Friday, May 24, 2013

The mundane: garbage, recycling and groceries

We are not tourists - we are residents of Switzerland. We have had to learn and follow the many rules of this country. Many of the rules seem silly to us, but "them's the rules!"

Disposing of waste is complicated! We live in an apartment with dumpsters out front, but we must discard things properly. The green dumpster is for "bio" or plant based waste. Here we put any dead flowers, vegetable or fruit peels and coffee grounds. We discovered that there are biodegradable bags for sale to line the "bio-bin" in the garbage collection area under the sink. The bags make emptying the bio-bin much easier and more pleasant. 

under sink garbage sorting compartments
What do we do with "garbage" that doesn't fit into a bag for the dumpster? Good question. We currently have a broken ironing board and exercise machine in the basement.  There is a recycling center in a neighboring town that might take them for disposal, but we'd have to pay. For now, they sit and wait.

Surprisingly, there are fewer things recycled here. Not surprisingly, recycling is complicated. There are recycling depositories around towns and near train stations. Here you sort the glass between white (clear), green and brown. There is also a container for metal (aluminum or tin cans and jar lids). Some of these centers are within fences that are locked on Sunday. Others are out in the open, but rest assured, you do NOT recycle on Sunday. It's a rule. I know someone who was scolded by a Swiss person for recycling at the train station on a Sunday. Really.

We can also recycle plastic drink bottles, but they have to be returned to a grocery store with the labels removed. At the grocery stores, there are also slots for old batteries, water filter cartridges or empty whipped cream cans! 

Other empty plastic containers? (shampoo, salad dressing, dish detergent) Too bad - all go into the regular garbage! This garbage must be in the appropriate bag and then put in the silver dumpster. Our bags are special for Horgen; therefore, they are only for sale in Horgen. If I go to get groceries in a neighboring town, I can't buy the Horgen bags there. We've heard stories about the garbage people leaving wrong bags curbside and tenants being fined for using the wrong bags! They are serious about this rule too.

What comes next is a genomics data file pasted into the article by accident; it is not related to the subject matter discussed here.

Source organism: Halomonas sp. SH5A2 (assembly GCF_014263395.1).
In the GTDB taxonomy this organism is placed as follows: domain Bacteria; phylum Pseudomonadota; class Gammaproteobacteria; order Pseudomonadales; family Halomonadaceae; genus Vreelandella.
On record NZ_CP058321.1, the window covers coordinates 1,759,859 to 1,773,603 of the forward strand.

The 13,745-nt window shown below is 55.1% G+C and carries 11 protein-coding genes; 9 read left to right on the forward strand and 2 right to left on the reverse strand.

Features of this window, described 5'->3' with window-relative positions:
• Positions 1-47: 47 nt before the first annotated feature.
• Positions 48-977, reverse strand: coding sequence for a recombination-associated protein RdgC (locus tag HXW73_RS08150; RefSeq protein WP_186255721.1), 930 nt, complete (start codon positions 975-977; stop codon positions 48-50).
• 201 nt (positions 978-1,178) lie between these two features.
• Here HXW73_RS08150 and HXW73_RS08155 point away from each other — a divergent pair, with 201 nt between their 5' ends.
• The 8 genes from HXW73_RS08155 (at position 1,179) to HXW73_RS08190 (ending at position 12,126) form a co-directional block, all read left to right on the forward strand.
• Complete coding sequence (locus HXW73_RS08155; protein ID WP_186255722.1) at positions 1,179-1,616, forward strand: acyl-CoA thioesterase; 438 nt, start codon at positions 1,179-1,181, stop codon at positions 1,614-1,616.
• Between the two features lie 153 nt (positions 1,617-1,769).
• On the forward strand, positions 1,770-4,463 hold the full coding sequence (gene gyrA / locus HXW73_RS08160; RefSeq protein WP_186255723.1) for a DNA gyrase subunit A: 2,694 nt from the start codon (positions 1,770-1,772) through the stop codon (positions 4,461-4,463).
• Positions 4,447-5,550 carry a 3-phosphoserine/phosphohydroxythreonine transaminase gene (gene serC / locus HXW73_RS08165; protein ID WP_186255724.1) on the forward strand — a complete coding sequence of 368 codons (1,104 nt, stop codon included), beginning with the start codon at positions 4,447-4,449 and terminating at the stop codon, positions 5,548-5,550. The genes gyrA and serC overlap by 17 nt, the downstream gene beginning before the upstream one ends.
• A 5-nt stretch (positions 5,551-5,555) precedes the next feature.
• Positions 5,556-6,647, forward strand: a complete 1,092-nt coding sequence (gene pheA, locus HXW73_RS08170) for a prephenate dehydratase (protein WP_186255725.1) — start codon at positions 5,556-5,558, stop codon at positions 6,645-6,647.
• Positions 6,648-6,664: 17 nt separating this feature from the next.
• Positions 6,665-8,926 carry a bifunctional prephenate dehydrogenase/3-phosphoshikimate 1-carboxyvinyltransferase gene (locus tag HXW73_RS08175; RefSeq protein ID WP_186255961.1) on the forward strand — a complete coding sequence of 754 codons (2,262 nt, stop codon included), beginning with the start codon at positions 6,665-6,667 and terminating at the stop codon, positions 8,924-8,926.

It's always a challenge to find your way in a new grocery store or a recently rearranged store.  In another country, it's tougher. Suffice it to say, the first grocery trips took a long time. I had to sight-see my way through the stores to try to find everything on my list. Sometimes the packaging is so different, it's hard to recognize the product or the stock is arranged in a different way - another challenge. Who would put coffee filters near the plastic bags and wraps and not with the coffee? Not me! 

A very good idea that we've seen all over Europe is the carts chained together. A token or coin must be inserted to release a cart. Return the cart and recover the token or coin. There are never parking lots over run with grocery carts. Produce is weighed by the customer. You have to check the code number on the display and then choose that number at the scale. Forgot to weigh? There is a scale near the cashiers, but rest assured eyes will roll at you.

And about those cashiers...they stay seated and do not help bag your groceries. There is a divider on their counter. Your groceries go on one side and you have to bag them. It's a sad day if you're not done before the person after you is done. Then the cashier has no place to put the next customer's choices. Of course, if she helped you...

There have been many days when I go to both of the main grocery stores in Horgen because they don't both have all the things on my list. On other days, I go to a store with better prices, but they don't have a full line of groceries so I must continue on to finish the shopping somewhere else. I've figured out how and where to find most of the things we want. Price is another problem. Meat, especially beef, is very expensive here so if we're going to France or Germany, we usually get some meat there. Obviously, all of these chores are time consuming,

Just for fun, I'll let you know about a few other ways you can get yourself into trouble.
Trains all have first class and second class areas. Obviously, first class costs more, but offers little for the expense. If you're traveling to another country, maybe it's worth it, but the local trains are not. Most days tickets are on the honor system, but you don't want to be in first class by mistake when the spot check of tickets happens. You can't just excuse yourself and move to second class - at least not without paying a fine (80 CHF per person!). Be careful when driving. If your car is beyond the white stop line at a traffic light, the fine for that is steep too. We've also been told that they are not lenient about speeding. You may get a ticket for driving just a couple kilometers above the speed limit. We use the cruise control regularly to keep us from going too fast. So far so good - we haven't been fined for doing anything wrong...yet.